Jul
15

Help! My Yard Is All Weeds.

Photo courtesy of Anne J Macinty

You Ask, We Answer: Help! My Yard Is All Weeds. What Can I Do?

Summer is in full swing, and whether you’ve recently moved in to your dream house or are a veteran homeowner, chances are, your yard figures prominently into your summer plans. But looking out onto your yard and seeing a lawn full of weeds can be discouraging at best, and overwhelming at worst. There’s no need to give up your dreams for a lush, healthy lawn, however. You’ve asked how to combat an overgrowth of weeds, and we’re answering—with some expert advice and our top tips for regaining control of your yard. Read on for what you can do to get rid of weeds in your yard, and enjoy a lush lawn for years to come!

Take a Good Look at Your Lawn

First thing is first, says Justin Donovan, owner of LawnPro Pest Controls & Fertilizer, who grew up working at TurfMasters, his family’s—and the region’s largest— lawn care business: Understand that not all weed situations are created equal, and each situation will have a unique course of action to help rid your lawn of weeds. “Check your lawn, particularly where grass is not growing,” Donovan suggests. “What do you see?”

If you see dirt and weeds:
A lawn full of dirt and weeds probably does not have severe limiting factors—it most likely needs a weed treat-ment first and foremost. Donovan suggests clearing up weeds using an herbicide this summer, then heavily seed-ing your yard in the fall, when grass is most likely to take hold and be healthy for next year. “Seeding is the most important thing you can do for a lawn full of weeds,” he explains, “because where there is healthy turf growing, it will prevent weeds from taking hold. If you’re seeding and watering enough, you actually don’t need a lot of pesti-cides. I actually use the least amount of pesticides on the best lawns.”

If you see dead, tan or brown grass:
Dead, tan or brown grass or weeds that are summer annuals can be an indication that your lawn has a severe thatch buildup. “Thatch is made up of roots, top growth and other plant material that has accumulated over time, and it can’t hold moisture,” Donovan explains. “A lawn that has a heavy thatch layer needs to be addressed or the grass won’t take.” This may be the time to consult the experts, as a long-neglected thatch layer will need to be tackled with a heavy duty de-thatcher or even a sod cutter. Once the thatch layer has been addressed, you can move on to seeding your lawn in the fall.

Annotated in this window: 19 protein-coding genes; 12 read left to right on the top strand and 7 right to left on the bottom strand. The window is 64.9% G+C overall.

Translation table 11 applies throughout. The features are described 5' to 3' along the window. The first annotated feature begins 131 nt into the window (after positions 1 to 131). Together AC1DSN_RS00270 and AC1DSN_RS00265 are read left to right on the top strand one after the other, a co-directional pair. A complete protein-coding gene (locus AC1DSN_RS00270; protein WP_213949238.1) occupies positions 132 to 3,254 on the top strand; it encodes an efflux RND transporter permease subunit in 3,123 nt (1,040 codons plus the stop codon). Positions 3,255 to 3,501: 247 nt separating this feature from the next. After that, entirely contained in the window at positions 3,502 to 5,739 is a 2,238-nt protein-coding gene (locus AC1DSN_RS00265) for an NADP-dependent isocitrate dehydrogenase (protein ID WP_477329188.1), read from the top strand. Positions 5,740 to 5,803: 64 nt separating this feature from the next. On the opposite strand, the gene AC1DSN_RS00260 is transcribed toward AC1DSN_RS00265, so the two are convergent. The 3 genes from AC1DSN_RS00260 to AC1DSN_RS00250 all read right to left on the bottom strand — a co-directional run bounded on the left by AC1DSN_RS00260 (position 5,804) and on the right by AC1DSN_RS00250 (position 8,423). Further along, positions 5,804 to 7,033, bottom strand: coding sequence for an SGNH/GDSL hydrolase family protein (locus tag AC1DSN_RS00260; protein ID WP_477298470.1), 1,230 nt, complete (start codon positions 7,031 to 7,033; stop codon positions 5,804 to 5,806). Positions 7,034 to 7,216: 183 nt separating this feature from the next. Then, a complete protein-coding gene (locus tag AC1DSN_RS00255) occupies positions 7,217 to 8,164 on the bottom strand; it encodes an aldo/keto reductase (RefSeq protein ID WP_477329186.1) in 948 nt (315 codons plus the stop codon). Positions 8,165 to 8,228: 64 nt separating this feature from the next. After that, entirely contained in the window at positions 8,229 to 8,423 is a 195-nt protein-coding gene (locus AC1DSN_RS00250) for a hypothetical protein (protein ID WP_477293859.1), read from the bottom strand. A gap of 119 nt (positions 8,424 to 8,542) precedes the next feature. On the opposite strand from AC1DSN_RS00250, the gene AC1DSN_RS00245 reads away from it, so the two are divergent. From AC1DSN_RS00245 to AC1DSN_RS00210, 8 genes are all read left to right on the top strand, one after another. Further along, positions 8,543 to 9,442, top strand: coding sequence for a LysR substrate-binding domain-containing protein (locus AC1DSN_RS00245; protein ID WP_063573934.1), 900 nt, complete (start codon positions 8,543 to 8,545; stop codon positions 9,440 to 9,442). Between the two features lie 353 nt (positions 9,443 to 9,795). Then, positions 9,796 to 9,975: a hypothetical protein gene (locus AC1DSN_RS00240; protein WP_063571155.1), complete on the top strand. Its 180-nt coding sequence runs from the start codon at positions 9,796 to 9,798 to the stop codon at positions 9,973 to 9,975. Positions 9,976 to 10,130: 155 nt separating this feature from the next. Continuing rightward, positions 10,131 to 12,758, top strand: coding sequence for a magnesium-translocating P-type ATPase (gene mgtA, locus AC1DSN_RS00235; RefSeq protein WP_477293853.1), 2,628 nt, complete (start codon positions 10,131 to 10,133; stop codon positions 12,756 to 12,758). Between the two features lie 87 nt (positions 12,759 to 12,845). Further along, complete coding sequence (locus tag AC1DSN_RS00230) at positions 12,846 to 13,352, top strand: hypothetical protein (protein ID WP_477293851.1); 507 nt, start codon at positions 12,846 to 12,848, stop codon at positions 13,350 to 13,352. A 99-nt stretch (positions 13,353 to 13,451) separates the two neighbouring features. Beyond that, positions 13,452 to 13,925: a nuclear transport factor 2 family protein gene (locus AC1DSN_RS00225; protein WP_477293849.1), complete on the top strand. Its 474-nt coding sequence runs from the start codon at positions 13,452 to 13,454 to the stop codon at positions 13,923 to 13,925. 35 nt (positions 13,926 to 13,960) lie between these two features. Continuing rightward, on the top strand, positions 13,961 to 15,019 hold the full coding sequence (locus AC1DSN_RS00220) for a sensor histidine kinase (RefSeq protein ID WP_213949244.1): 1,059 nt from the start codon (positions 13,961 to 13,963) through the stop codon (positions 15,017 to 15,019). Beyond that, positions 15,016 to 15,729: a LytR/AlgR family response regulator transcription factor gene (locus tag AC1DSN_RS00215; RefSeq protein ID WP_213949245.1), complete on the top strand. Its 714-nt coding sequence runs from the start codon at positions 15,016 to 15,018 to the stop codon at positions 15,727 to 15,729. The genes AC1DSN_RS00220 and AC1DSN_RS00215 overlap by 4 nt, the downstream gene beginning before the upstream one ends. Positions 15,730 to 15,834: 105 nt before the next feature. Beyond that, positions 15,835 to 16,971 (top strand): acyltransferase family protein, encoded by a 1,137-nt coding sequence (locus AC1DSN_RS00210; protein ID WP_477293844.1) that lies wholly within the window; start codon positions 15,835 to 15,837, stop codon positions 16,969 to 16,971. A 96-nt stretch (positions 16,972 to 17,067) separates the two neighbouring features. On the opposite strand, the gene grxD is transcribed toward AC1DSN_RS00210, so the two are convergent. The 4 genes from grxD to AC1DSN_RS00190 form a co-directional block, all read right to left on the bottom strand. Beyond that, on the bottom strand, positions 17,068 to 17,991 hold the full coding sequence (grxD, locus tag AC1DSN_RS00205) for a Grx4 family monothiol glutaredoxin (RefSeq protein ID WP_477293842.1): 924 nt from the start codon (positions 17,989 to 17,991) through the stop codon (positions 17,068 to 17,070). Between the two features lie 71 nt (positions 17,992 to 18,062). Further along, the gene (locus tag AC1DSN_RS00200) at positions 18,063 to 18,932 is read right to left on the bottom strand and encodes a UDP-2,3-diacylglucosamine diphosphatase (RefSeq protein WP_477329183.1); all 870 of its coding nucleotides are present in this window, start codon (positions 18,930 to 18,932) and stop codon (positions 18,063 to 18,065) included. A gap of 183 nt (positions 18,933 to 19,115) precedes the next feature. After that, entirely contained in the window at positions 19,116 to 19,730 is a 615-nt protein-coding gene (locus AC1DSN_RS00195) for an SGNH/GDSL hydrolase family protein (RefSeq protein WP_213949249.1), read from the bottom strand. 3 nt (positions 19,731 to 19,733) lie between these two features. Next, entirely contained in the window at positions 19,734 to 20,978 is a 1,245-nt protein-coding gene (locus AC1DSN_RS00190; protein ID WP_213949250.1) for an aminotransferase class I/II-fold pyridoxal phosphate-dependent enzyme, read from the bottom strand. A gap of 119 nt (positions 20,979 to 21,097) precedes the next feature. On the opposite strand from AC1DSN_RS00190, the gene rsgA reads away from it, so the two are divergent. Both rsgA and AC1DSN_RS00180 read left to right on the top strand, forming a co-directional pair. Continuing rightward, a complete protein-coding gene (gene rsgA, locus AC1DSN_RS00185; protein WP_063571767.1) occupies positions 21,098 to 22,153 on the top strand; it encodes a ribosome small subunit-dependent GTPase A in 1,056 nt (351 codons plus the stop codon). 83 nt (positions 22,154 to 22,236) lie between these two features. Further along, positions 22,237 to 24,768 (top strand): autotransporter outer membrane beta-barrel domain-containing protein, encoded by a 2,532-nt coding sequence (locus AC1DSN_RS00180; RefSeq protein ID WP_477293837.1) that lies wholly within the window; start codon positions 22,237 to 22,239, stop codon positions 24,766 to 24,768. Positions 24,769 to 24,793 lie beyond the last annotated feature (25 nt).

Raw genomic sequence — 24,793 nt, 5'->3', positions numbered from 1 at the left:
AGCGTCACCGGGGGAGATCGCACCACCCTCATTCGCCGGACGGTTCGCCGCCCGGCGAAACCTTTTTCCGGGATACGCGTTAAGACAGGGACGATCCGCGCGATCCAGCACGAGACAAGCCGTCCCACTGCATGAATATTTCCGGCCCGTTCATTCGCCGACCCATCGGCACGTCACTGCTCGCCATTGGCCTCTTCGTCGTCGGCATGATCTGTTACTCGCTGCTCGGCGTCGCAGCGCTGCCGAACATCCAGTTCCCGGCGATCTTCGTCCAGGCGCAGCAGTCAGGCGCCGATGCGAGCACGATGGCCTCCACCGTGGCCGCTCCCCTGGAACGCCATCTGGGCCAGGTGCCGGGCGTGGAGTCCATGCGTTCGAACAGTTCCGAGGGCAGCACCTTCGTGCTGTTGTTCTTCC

If you see “low pH” weeds:
Red sorrel, moss or clover are some of the “low pH weeds” which indicate that your soil pH must be addressed before healthy turf can grow and thrive in your yard. To balance a low pH, you’ll need to apply lime aggressively at 50 lb/kg, most likely twice a year for a couple of years. Pair this with an herbicide for the weeds, then seed in the fall. Lime maintenance will need to continue annually to ensure your soil is optimal for turf growth.

Looking Ahead to Autumn Lawn Care

While most of us want instant results when it comes to treating our lawns, it’s important to remember that weeds are plants—and nature has its own timetable. Planning to treat your weeds now so you can seed your lawn in the fall will ensure it grows into the lawn you’ve dreamed of in the future.

In late summer or early fall, begin by aerating your lawn before spreading grass seed. This will help break up compact soil, creating holes to help water, air and nutrients reach grass roots when they begin to grow. Make sure to aerate your lawn the day after a rainfall, when the soil is moist—but never when it’s wet.

Once your lawn has been aerated, you can begin overseeding it, spreading evenly and then concentrating on areas that need extra coverage. The cool nights and mild days of autumn will help grass to germinate; plus, this will give grass a month or so before the first frost to take hold so it can grow and flourish in the spring and summer. Make sure to gently water your lawn immediately after overseeding, and if you’re going to use fertilizer, wait about 6 weeks after you’ve planted to do so. Don’t forget to water your lawn daily if water levels allow.

And last but not least, don’t be afraid to consult the professionals if you have questions or concerns about how to treat the weeds in your yard; they can offer natural or nontoxic alternatives, or walk you through how to safely and effectively utilize pesticides and herbicides to grow the lawn of your dreams!

Justin Donovan and LawnPro can be a reached at https://lawnpropesticides.com/